So, I’ve decided it’s the bad feng shui of our kitchen. I need that window back. I’m taking my cue from this example of good feng shui architecture, straight from the Wikipedia page:

I mean, if they can stick a giant hole in the middle of a building in Hong Kong, surely we can manage the same in our Midwest kitchen?

It’s now on the Ever-Growing List of house projects for the husband. The cabinets to the right will come down, the window will be cut back into the wall (the view being the peeling siding of our neighbor’s house), open shelves will be built. Natural light will enter the room from a third source, increasing my chances of daylighting. My chee will flow eastward as I scrub pots and pans.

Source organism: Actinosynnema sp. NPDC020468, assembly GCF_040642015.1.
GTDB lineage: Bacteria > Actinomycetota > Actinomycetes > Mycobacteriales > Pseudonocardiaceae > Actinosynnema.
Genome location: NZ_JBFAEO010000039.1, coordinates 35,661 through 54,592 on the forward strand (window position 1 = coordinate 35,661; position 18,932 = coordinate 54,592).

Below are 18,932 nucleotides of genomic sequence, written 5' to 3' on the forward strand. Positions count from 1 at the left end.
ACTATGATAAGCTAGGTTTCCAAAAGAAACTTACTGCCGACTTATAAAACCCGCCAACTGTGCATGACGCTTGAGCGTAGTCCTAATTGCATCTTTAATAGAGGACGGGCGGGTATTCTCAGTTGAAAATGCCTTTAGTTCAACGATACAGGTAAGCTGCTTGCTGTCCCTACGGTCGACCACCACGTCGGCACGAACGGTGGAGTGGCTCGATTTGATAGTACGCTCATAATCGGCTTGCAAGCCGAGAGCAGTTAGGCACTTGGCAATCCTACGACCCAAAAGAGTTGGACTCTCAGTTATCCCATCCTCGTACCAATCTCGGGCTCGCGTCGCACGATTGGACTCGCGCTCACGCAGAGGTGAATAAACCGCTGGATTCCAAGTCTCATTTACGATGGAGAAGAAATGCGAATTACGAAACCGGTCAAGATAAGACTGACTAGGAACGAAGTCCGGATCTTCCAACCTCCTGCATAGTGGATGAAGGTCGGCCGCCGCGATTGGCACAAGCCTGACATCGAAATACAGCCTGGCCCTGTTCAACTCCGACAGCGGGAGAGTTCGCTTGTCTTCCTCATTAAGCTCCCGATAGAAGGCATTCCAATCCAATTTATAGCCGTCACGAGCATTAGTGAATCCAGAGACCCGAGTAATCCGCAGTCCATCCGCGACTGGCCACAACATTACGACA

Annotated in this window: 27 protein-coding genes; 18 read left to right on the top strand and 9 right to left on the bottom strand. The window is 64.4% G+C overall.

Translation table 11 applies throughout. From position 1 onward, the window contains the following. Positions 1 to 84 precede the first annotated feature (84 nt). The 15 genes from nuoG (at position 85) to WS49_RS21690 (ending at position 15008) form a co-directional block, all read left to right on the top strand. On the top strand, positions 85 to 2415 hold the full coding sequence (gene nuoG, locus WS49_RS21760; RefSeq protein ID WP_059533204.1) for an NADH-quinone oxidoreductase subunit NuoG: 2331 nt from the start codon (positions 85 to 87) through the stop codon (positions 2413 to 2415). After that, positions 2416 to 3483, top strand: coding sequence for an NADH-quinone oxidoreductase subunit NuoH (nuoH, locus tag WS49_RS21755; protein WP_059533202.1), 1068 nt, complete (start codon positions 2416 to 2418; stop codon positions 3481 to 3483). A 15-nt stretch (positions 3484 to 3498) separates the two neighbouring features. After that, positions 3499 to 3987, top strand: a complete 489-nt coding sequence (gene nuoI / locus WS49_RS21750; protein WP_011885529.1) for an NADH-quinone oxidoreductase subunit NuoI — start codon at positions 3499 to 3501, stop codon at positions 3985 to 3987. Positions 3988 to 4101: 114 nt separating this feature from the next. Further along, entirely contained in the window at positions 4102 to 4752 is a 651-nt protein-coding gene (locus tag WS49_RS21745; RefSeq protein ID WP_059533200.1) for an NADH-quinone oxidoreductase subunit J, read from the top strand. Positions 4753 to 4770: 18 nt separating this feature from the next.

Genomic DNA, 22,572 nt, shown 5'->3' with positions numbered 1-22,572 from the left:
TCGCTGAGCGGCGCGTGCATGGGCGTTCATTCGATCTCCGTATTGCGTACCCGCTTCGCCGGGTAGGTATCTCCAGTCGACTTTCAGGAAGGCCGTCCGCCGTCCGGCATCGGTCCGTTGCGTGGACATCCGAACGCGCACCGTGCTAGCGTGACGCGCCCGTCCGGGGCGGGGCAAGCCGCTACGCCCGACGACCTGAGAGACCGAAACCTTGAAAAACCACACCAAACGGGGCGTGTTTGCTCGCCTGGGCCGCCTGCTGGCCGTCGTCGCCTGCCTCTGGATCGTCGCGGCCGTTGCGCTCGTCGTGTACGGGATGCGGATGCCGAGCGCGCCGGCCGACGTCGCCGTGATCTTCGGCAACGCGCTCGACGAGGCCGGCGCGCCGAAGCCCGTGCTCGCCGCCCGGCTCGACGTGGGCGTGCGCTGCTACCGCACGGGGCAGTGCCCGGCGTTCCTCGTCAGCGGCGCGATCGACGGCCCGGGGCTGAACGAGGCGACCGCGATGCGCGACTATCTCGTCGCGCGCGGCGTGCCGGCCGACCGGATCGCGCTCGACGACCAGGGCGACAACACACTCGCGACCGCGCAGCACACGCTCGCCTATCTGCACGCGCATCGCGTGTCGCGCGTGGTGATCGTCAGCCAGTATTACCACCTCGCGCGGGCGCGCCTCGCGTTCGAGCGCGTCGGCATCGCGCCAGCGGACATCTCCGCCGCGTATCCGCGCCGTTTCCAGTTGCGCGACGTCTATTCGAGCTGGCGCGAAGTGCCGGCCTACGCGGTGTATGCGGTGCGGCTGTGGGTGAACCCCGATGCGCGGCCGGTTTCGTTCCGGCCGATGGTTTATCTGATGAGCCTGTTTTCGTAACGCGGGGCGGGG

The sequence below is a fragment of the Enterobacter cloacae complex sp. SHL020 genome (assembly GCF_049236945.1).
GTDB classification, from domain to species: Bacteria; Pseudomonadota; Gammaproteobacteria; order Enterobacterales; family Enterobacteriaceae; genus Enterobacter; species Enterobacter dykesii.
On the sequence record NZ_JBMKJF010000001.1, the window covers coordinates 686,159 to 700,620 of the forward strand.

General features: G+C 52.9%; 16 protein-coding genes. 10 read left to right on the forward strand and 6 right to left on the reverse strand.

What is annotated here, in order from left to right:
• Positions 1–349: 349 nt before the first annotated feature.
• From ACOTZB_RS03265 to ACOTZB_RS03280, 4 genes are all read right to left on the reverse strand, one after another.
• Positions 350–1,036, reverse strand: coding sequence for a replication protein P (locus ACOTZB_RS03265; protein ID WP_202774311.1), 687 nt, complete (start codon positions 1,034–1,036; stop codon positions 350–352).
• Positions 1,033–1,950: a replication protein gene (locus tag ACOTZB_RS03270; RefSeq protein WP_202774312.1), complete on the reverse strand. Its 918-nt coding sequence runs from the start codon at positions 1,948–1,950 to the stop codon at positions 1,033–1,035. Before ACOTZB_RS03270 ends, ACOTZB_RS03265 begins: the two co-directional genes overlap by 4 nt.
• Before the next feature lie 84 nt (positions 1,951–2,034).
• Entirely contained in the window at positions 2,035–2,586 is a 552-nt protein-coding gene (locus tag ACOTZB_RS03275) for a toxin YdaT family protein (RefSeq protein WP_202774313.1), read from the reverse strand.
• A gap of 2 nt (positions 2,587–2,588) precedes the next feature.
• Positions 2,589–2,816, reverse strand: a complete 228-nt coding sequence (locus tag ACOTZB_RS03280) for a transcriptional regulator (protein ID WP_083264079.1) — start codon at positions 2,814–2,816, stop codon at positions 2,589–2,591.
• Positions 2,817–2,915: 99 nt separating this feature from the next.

What do you think? Will all my problems be solved? Will I fall back in love with cooking? Will I finally be happy?:

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* Yes, I know. It’s really spelled feng shui. But I’m from the South & Midwest, and it just doesn’t seem quite authentic to spell it correctly, since what I’m writing about is probably a bastardization caricature of the true definition anyway.

** Ok, and YES. This one is really spelled qi. But how many people really know that? If I wrote that, wouldn’t most of you read “kee,” and not know what I mean? This blog is low-brow — you should know that by now.

*** Read: I am a spoiled Western brat.

**** Right again. This sketch does look eerily similar to the layout of my kitchen in Georgia. But what’s wrong with a little recycling?

Reproducing the Holy Grail of ice creams

I do not like banana-flavored things. Also, not a huge fan of bananas. Can eat them fresh only in certain OCD-laden circumstances.